Drafting safety Montae Nicholson—He was a fourth-round pick who had a shoulder injury and appeared to be a reach. But once he got on the field, the reasons the Redskins drafted him became apparent. His range and hard hitting had an immediate impact on the game. Nicholson had problems staying on the field and he will finish the year on IR, so his impact this year was diminished. Regardless, he has a good chance of being part of the solution to a position with which the Redskins have had issues for years.

Ty Nsekhe’s injury—Against the Raiders in Week 3, Shawn Lauvao’s facemask had an issue and he had to leave the game for a play. In came Nsekhe without an opportunity to warm up. He suffered a core muscle injury and had to undergo surgery. His absence didn’t seem like a big deal at the time, but Trent Williams suffered a knee injury the next week and other offensive linemen were sidelined with injuries over the next several weeks. Nsekhe was inactive until the Week 10 game against the Vikings and he didn’t start a game until the Thanksgiving game against the Giants. He sure would have been useful to have in the lineup instead of T.J. Clemmings or Tyler Catalina.

Stay up to date on the Redskins. Rich Tandler covers the team 365 days a year. Like his Facebook page Facebook.com/TandlerNBCS and follow him on Twitter @TandlerNBCS.

Timeline  

Days until:

—NFL Combine (3/1) 7
—NFL Draft (4/26) 63
—2018 NFL season starts (9/9) 199

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Miami tagged Jarvis Landry, but what does that mean for the Redskins?

Miami tagged Jarvis Landry, but what does that mean for the Redskins?

Everything in the NFL feels like a powder keg, but the reality of Tuesday's opening of the franchise and transition tag period will play out as much more of a slow burn.

Few teams ever actually make moves on the opening day of the tag period, though the Dolphins bucked that conventional wisdom and used the non-exclusive franchise designation on wide receiver Jarvis Landry.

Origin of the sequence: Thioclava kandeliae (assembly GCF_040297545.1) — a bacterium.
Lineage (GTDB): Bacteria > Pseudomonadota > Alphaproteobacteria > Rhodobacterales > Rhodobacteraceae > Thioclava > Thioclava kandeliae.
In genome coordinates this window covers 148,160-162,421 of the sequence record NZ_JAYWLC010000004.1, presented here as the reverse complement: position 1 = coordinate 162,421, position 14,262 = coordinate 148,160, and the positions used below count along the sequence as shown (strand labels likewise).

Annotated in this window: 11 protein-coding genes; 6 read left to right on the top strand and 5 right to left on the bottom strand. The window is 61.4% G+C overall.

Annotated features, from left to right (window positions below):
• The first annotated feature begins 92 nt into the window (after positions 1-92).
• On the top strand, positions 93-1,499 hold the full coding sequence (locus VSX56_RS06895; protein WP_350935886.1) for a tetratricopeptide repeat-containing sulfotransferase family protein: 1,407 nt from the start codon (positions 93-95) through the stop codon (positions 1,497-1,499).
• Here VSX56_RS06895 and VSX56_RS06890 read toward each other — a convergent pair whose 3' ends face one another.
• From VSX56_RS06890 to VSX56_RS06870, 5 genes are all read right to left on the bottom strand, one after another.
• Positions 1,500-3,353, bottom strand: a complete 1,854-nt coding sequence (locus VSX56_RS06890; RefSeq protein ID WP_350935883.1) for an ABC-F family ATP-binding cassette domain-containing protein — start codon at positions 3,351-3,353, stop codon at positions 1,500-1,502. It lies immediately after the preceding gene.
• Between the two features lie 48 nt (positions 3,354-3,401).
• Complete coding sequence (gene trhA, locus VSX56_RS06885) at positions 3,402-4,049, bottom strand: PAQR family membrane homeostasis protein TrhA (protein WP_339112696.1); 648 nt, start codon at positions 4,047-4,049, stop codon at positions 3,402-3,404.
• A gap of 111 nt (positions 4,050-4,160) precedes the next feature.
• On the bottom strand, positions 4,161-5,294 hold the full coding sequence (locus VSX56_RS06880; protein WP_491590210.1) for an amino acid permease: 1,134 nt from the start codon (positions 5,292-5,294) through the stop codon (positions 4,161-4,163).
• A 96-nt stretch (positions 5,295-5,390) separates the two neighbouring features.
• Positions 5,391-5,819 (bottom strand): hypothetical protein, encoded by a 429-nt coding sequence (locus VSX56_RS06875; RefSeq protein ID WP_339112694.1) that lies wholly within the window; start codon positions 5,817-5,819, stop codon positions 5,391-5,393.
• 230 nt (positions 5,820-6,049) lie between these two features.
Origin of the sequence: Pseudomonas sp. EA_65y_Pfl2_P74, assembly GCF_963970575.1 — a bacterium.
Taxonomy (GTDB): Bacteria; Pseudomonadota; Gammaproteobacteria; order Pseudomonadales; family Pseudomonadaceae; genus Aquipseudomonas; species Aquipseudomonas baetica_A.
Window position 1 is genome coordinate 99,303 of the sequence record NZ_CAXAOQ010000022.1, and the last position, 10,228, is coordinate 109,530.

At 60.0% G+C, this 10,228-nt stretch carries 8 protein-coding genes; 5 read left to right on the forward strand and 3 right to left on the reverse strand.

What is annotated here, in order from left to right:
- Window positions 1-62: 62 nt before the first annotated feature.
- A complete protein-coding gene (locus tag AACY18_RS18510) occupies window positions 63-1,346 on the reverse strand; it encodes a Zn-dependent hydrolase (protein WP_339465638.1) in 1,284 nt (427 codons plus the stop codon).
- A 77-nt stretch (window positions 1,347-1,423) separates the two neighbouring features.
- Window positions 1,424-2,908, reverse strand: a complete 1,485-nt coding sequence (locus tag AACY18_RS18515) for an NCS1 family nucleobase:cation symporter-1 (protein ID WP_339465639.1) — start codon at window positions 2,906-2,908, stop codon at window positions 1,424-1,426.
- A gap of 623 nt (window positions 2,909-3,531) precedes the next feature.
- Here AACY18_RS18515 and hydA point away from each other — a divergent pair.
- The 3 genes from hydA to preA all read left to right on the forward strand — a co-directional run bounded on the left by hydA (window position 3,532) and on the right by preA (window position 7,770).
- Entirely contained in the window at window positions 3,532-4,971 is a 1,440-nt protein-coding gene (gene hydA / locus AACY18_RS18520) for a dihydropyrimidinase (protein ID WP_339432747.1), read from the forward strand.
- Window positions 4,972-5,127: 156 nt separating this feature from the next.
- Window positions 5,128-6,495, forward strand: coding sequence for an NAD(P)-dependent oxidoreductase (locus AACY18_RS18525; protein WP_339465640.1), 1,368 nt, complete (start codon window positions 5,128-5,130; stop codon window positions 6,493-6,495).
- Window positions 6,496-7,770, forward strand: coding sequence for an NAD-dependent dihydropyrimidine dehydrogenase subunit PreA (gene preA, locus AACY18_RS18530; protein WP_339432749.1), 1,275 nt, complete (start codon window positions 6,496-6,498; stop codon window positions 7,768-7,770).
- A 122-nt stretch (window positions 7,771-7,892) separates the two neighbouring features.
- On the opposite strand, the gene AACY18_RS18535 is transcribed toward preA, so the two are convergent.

Astute Redskins fans know the tag system all too well. Landry can now sign a one-year, fully guaranteed contract with the Dolphins worth more than $16 million, the average of the top-five paid receivers in the NFL.

They can also trade Landry and the compensation discussion with a non-exclusive tag begins at two first-round draft picks, though it can eventually be settled for much less. 

RELATED: BEST AND WORST OF REDSKINS' FIRST-ROUND DRAFT HISTORY

What, if anything, does Miami's move mean for the Redskins? Let's take a look:

  1. Not gonna work here - Landry never really seemed like a great fit for the Redskins as a free agent, and that was before the franchise tag. He's a really good slot WR, but Washington already has that in Jamison Crowder. Whether or not Landry actually gets a deal done with the Dolphins or gets traded, it seems highly unlikely the Redskins are his next team. 
  2. "Spirit of the tag" - Miami putting the tag on Landry so early in the process signals that the team might be trying to trade him instead of actually trying to sign him. If that's the case, and plenty of people are suggesting just that, it would seem to be in contrast with the "spirit of the tag." The idea is that a franchise or transition tag is supposed to be used as a tool by an NFL franchise to get a long-term deal done with one of their own players facing free agency. Using the tag as a mechanism to pull of a trade seems very different. Why does any of this matter for Redskins fans? As reports emerged that Washington might look to use a tag on Kirk Cousins and work to trade him, the Cousins camp has made clear they would file a grievance against that technique. Why? Because it would violate the spirit of the tag. Well, it sure looks like Miami is doing the same thing, and as of now, nobody has complained. The situations aren't identical; few resemble the Redskins long, slow, awkward dance with Cousins. But it's certainly worth monitoring. 
  3. Wide Receiver$ - The Redskins could use a veteran wideout to help their young group of Crowder and Josh Doctson. Well, with Landry getting tagged, the price tag just went up. The player that seems to make the most sense in Washington would be Jaguars wideout Allen Robinson. Coming off a knee injury in 2017, some thought Robinson could be signed on a somewhat team-friendly deal. If Landry can get franchised after a season where he didn't even get to 1,000 yards receiving, any thought of a team-friendly deal for Robinson is dead. Make no mistake, Landry and Robinson are good players, but the ever-increasing NFL salary cap will make both young receivers very well paid.